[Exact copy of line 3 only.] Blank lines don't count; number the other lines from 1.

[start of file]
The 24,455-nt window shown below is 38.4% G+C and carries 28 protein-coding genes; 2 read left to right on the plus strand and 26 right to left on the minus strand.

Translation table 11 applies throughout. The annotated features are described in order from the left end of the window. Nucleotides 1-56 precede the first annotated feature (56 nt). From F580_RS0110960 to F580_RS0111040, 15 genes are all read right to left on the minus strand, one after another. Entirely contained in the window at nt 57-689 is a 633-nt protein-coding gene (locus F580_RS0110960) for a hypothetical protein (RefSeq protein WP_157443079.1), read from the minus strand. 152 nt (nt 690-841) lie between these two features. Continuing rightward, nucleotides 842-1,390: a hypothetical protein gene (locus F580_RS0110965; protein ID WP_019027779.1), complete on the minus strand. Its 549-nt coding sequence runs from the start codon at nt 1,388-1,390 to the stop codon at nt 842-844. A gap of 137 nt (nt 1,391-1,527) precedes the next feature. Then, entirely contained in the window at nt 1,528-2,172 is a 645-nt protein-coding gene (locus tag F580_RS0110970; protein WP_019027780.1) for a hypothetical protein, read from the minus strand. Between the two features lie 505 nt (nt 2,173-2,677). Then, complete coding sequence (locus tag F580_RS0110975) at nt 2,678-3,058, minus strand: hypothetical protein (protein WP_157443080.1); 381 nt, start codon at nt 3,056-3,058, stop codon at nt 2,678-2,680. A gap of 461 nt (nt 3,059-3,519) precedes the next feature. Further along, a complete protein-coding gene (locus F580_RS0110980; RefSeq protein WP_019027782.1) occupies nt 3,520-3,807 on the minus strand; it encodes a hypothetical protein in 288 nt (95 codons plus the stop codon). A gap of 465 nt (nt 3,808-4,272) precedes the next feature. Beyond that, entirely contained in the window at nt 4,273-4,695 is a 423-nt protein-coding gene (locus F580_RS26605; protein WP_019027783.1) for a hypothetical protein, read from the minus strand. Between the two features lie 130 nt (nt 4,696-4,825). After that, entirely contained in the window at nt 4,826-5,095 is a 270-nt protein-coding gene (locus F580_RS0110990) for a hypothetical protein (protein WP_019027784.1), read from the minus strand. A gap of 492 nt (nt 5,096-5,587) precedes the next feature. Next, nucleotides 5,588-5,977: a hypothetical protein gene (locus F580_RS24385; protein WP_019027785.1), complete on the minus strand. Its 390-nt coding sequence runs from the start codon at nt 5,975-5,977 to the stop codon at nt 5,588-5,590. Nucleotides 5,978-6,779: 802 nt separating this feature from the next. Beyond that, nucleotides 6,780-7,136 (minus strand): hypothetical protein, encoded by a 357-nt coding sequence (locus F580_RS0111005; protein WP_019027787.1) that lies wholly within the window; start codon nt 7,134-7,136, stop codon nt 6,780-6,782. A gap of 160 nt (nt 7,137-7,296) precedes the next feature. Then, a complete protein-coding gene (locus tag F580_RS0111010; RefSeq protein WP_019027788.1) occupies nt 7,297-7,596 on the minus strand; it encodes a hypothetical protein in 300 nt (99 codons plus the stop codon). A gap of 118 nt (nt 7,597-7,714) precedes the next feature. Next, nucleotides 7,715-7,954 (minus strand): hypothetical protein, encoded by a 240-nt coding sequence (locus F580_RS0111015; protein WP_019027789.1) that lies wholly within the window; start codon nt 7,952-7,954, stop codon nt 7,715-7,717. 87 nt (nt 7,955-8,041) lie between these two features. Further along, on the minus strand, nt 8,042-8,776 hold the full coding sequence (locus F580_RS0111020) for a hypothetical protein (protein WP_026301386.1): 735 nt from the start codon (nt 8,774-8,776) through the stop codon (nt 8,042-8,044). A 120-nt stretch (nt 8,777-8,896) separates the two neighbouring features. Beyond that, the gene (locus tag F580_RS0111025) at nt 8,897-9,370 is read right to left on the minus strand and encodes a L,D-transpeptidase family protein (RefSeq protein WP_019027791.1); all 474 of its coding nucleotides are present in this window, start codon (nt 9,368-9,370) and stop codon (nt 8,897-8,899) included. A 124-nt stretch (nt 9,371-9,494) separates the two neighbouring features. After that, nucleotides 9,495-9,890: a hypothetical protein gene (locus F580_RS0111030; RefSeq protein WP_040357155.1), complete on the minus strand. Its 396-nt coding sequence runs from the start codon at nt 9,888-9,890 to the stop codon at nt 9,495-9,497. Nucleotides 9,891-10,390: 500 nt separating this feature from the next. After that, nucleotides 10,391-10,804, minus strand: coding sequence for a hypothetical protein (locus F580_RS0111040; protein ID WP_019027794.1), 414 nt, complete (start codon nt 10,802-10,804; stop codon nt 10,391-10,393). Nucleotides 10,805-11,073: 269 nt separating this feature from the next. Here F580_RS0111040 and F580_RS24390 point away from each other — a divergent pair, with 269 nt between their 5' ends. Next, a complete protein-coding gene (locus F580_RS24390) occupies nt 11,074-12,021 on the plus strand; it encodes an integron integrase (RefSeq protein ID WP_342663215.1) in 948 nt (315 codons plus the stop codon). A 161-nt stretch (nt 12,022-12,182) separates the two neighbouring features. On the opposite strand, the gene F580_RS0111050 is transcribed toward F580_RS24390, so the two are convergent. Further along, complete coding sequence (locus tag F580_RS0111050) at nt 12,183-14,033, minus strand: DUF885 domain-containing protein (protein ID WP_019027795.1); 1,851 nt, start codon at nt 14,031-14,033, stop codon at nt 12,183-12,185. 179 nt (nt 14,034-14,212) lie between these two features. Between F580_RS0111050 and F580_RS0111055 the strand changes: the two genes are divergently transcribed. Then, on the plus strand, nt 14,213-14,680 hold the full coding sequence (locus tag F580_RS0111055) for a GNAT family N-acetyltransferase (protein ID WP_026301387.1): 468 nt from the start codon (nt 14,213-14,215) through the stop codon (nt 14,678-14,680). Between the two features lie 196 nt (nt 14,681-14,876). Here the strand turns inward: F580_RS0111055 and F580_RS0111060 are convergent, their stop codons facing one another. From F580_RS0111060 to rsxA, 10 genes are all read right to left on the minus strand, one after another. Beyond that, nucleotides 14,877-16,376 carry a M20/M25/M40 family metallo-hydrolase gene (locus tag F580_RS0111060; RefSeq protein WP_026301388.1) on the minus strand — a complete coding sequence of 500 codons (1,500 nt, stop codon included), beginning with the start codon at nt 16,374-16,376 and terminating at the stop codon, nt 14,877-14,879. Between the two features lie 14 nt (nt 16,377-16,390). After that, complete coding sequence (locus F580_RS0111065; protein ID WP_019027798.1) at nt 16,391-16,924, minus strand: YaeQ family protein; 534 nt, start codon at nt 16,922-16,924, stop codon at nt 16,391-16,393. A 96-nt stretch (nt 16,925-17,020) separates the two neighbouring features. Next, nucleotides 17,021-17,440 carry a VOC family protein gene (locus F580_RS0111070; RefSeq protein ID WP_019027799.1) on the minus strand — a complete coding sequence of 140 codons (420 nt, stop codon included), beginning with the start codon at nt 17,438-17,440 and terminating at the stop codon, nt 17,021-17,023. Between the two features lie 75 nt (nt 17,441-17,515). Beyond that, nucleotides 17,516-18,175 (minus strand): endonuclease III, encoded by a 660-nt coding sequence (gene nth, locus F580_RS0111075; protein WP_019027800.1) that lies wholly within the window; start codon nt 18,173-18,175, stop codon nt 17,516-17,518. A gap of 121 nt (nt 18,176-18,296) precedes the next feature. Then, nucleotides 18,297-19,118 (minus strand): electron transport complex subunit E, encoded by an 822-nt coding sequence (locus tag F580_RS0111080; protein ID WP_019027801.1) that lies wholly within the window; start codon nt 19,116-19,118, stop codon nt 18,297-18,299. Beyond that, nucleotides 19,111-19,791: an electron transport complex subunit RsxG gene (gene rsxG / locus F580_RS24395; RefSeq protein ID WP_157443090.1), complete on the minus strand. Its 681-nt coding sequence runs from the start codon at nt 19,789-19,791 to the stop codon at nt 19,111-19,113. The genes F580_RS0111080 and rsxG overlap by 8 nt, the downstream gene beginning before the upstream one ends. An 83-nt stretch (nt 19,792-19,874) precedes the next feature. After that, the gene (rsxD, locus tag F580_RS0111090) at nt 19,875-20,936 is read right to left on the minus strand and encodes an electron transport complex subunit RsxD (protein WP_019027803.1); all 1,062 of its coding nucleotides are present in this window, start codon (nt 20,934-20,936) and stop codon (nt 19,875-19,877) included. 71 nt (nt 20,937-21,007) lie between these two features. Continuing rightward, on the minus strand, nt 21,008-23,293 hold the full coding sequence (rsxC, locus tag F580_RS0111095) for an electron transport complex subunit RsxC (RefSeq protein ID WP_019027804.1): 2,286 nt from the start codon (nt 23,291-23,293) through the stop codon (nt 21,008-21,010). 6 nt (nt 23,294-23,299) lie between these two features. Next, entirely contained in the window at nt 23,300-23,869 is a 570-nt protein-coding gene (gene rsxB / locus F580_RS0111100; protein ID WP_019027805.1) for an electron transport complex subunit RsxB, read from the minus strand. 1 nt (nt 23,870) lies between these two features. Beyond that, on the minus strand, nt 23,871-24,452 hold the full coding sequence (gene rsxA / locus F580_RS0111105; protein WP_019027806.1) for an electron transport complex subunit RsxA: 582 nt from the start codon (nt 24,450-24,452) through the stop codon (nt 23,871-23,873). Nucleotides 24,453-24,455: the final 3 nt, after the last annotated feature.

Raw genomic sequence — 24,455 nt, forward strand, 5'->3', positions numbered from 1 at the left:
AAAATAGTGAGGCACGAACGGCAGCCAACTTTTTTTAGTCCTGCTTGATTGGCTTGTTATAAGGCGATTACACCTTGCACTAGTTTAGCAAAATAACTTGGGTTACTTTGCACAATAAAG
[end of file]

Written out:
Raw genomic sequence — 24,455 nt, forward strand, 5'->3', positions numbered from 1 at the left: